Isaiah 58:7-10 Thus says the Lord: Share your bread with the hungry, shelter the oppressed and the homeless; clothe the naked when you see them, and do not turn your back on your own. Then your light shall break forth like the dawn, and your wound shall quickly be healed; your vindication shall go before you, and the glory of the Lord shall be your rear guard. Then you shall call, and the Lord will answer, you shall cry for help, and he will say: Here I am! If you remove from your midst oppression, false accusation and malicious speech; if you bestow your bread on the hungry and satisfy the afflicted; then light shall rise for you in the darkness, and the gloom shall become for you like midday. 

Matthew 5:13-16 Jesus said to his disciples: “You are the salt of the earth. But if salt loses its taste, with what can it be seasoned? It is no longer good for anything but to be thrown out and trampled underfoot. You are the light of the world. A city set on a mountain cannot be hidden. Nor do they light a lamp and then put it under a bushel basket; it is set on a lampstand, where it gives light to all in the house. Just so, your light must shine before others, that they may see your good deeds and glorify your heavenly Father.”

Isaiah is good for all of us to remember as more and more executive orders come out of the White House that contradict these values we espouse and hold dear. Feed the hungry, clothe the naked, shelter the oppressed, welcome the stranger. I can only pray that Washington DC was paying attention.

Matthew, though. The salt of the earth, the light of the world. Am I the salt of the earth? Growing up Jewish, my thoughts are immediately settled on Lot’s wife. Nope, no salt, not me. But that is my penance. Be the salt of the earth. Add something. Add a thought, add a positive, add a kindness. Be the salt. When I’m the salt, I will already be the light. The still, small voice. Add charity to my blog. Not a donation button, but charity to others. Offer the benefit of the doubt. Express without stepping on others. I can be me without putting others down. I can be angry with others, but I can’t ONLY be angry with others. I need to be productive.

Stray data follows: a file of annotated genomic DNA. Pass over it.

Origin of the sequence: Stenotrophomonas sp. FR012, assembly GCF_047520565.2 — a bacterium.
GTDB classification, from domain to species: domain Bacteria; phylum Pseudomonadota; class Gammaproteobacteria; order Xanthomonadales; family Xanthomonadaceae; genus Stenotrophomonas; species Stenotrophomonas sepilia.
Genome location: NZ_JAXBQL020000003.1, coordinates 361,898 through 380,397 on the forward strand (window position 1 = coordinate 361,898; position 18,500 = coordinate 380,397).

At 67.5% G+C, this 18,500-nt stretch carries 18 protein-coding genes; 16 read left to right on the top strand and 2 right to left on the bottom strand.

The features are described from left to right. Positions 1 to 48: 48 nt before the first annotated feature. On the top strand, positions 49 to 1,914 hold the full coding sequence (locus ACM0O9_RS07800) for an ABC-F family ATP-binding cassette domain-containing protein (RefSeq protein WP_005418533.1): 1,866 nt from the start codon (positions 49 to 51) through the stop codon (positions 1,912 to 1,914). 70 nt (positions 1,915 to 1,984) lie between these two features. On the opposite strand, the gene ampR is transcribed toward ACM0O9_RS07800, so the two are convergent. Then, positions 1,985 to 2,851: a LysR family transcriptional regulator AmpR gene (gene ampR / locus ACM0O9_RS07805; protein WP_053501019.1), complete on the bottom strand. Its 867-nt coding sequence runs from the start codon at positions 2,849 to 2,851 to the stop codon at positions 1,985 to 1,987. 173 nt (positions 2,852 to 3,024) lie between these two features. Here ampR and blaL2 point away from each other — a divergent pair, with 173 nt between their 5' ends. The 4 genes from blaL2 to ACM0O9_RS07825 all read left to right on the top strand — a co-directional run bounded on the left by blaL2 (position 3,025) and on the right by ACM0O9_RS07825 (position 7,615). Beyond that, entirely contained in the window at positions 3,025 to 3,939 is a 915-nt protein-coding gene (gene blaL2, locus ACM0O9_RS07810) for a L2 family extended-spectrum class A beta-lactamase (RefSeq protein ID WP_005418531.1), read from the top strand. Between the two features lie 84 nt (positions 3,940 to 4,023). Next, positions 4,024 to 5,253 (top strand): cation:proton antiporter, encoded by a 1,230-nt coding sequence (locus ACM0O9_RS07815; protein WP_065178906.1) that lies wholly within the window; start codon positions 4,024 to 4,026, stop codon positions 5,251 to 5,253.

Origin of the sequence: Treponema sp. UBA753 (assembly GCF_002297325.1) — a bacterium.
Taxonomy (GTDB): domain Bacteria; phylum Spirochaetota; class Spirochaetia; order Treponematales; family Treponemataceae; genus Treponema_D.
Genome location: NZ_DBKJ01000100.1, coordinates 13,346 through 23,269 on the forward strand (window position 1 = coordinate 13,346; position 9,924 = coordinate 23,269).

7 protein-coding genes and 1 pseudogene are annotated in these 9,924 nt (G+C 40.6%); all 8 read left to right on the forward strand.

Not all of this was specifically said for my penance, but my priest gives me a guide. This is what you should do, and now I need to figure out how to do it to meet my penitential obligation and my human one as well.

I was told to add a moment of charity to my blog; to pray for the President that I didn’t vote for and don’t trust. What does that charity look like? What does being a Christian look like? Show them; show how to be a Christian. Or a Muslim. Or a whatever. The labels are interchangeable. It doesn’t matter which book we read; they all say basically the same thing, and whatever we believe, we can share it in charity to one another and with each other.

Whatever religion, or non-religion, we all have some sort of penance to offer. Whether it is to our G-d, our gods, or ourselves. Know when to lead, and when to follow. What the last two weeks of political protests have shown is that we can all lead, and we must, and we must do so by our example. We certainly can’t lead others if we can’t lead ourselves. So, lead with charity, and compassion, and together, and we can achieve anything.